Operations against the Islamic State of Iraq and the Levant have begun in Mosul, Iraq, and the United States will increase support to Iraqi forces, the chairman of the Joint Chiefs of Staff said today during a news briefing at the Pentagon.
Marine Corps Gen. Joseph F. Dunford Jr. and Defense Secretary Ash Carter said Iraqis will continue to lead efforts against the terror group in Iraq’s second-largest city.
Mosul is the largest city under ISIL control in either Syria or Iraq. With a population of around 665,000 people, the operation against the group will be much more complicated than the successful operation against ISIL in Ramadi late last year, Dunford said.
“Operations against Mosul have already started,” he said. “We’re isolating Mosul, even as we speak. The same thing with Raqqa,” the chairman added, referring to an ISIL-controlled city in Syria.
These shaping operations are both kinetic and cyber, Dunford said. Iraqi and free Syrian forces are working to cut the physical lines of communications between Raqqa -- the terror group’s “capital” -- and Mosul, he said. In addition, the coalition has launched cyberattacks against the group, seeking to virtually isolate the terrorists, the general said.
Coalition officials also are helping to train the Iraqi forces that will be used in the operation, the chairman said.
Operations in Mosul
The Iraqis have developed their plan of attack against ISIL in Mosul and have shared it with Army Lt. Gen. Sean MacFarland, the commander of Combined Joint Task Force Operation Inherent Resolve, who has briefed it to senior U.S. officials.
Dunford said American military officials are looking at the Iraqi plan to see where U.S. capabilities can work and how those capabilities can accelerate the process. “I, like the secretary, think we would do more in Mosul than Ramadi, just because of the order of magnitude of the operation in Mosul,” he said.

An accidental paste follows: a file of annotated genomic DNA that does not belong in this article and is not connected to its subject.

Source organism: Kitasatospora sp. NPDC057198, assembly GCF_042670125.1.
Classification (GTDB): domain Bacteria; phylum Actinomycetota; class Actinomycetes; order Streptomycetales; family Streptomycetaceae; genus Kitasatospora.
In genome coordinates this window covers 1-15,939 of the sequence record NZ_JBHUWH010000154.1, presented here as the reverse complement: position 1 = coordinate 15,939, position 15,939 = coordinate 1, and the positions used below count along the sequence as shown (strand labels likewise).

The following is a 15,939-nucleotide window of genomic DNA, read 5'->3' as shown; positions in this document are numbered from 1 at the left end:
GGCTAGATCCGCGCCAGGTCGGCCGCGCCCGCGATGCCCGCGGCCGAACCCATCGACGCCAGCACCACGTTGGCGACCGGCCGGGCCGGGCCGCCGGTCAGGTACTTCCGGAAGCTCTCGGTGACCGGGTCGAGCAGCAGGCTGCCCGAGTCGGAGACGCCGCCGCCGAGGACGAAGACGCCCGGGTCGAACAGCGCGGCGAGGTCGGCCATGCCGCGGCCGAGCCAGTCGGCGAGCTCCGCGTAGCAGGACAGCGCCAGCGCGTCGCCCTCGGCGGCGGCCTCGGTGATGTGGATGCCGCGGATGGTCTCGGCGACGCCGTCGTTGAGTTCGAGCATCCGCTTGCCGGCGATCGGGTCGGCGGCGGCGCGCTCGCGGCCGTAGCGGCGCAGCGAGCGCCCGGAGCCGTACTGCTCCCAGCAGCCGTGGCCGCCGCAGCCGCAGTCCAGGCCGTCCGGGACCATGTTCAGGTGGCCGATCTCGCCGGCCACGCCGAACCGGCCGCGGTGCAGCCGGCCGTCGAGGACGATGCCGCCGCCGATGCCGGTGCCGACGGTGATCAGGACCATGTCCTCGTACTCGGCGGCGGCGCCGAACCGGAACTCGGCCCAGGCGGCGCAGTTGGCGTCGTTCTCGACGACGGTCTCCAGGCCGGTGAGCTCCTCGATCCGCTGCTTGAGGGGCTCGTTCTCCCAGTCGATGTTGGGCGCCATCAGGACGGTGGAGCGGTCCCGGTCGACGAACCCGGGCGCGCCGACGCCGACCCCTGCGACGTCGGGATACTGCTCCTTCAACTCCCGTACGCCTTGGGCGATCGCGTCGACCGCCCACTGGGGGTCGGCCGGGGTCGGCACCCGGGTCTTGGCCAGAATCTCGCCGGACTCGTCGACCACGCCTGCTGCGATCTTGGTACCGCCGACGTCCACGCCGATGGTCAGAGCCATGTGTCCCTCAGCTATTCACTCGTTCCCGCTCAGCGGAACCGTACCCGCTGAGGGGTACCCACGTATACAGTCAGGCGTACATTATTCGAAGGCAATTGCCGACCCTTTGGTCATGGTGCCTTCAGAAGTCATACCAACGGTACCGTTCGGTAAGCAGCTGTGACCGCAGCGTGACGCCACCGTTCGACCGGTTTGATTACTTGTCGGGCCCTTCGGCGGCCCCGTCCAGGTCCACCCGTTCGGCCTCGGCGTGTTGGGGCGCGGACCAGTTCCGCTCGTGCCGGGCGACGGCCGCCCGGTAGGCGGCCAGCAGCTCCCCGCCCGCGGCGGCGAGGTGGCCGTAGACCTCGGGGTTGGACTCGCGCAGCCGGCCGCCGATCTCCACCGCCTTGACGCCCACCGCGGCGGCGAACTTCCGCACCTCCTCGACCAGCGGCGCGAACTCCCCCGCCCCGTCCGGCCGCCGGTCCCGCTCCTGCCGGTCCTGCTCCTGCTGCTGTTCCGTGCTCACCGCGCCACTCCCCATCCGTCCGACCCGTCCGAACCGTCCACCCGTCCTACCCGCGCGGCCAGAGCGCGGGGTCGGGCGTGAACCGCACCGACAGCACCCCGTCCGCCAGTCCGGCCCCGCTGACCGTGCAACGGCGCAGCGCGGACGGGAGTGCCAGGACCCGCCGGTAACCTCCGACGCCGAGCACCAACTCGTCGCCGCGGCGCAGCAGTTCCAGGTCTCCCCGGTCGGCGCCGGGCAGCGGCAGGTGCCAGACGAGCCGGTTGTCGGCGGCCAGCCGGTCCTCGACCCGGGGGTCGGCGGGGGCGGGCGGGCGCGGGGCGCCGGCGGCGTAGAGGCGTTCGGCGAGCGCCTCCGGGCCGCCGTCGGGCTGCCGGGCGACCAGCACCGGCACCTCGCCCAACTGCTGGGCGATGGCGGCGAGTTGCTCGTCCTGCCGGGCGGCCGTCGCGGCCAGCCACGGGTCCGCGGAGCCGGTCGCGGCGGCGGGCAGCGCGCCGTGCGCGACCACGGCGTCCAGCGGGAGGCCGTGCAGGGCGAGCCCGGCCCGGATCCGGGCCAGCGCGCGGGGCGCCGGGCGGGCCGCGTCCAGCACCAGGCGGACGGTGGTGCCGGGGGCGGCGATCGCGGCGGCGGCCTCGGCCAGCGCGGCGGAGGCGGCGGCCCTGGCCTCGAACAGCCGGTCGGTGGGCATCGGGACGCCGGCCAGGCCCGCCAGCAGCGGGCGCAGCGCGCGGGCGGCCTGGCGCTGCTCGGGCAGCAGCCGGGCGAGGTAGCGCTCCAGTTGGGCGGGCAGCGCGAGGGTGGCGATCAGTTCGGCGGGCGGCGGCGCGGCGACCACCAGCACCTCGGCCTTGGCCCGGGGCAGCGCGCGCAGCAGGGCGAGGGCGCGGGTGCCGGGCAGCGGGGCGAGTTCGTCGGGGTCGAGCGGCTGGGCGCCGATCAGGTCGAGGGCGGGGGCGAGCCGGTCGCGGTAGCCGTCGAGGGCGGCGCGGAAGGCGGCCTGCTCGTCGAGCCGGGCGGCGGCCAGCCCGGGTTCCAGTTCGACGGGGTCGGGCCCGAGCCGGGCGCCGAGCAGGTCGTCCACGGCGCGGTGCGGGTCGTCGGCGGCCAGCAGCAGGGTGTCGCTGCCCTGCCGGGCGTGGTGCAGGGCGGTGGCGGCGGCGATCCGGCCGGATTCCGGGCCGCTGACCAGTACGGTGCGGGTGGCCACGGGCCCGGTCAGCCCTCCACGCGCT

U.S. forces will apply the lessons learned from operations against ISIL in Ramadi to Mosul, Dunford said. “It isn’t fundamentally different than what we are doing in Ramadi; it’s doing the things we were doing in Ramadi better -- which is train Iraqi forces, provide combined arms and provide logistics support,” the chairman said.
The chairman also discussed operations in Afghanistan. Coalition forces continue to work with Afghan security forces to build the capabilities they will need to provide security and stability in the nation, Dunford said. These include building ministerial capacity, building corps-level capabilities, perfecting the intelligence enterprise, and enhancing Afghan special operations forces and the country’s aviation capabilities, the chairman said.
Some of the capabilities are not building as fast as the coalition -- or Dunford -- would like, he said. “The aviation capability is not developing as fast as we would’ve wanted to,” the chairman said. “And frankly, many of the Afghan forces were tied up, focused on supporting two major elections and a difficult political transition.”
Last year was a learning experience for both the Afghans and the coalition, he said. “I would say that this summer probably, we have lessons learned,” the chairman added. “One is [that] the Afghan forces, at the end of the day, were resilient.”
Moving forward, the coalition and the Afghan government will apply the lessons learned in 2015 to operations in 2016, he said. “It would certainly be premature now to talk about force levels or capabilities or those kinds of things,” Dunford said.
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